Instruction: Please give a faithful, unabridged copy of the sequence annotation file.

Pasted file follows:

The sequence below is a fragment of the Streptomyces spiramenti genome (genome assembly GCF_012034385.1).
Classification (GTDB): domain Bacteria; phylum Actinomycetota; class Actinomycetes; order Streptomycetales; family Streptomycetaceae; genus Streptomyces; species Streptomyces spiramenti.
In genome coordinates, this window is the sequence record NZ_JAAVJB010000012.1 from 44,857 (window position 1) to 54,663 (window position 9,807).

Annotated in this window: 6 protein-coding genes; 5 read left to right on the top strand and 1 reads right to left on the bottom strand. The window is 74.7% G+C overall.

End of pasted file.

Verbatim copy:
The sequence below is a fragment of the Streptomyces spiramenti genome (genome assembly GCF_012034385.1).
Classification (GTDB): domain Bacteria; phylum Actinomycetota; class Actinomycetes; order Streptomycetales; family Streptomycetaceae; genus Streptomyces; species Streptomyces spiramenti.
In genome coordinates, this window is the sequence record NZ_JAAVJB010000012.1 from 44,857 (window position 1) to 54,663 (window position 9,807).

Annotated in this window: 6 protein-coding genes; 5 read left to right on the top strand and 1 reads right to left on the bottom strand. The window is 74.7% G+C overall.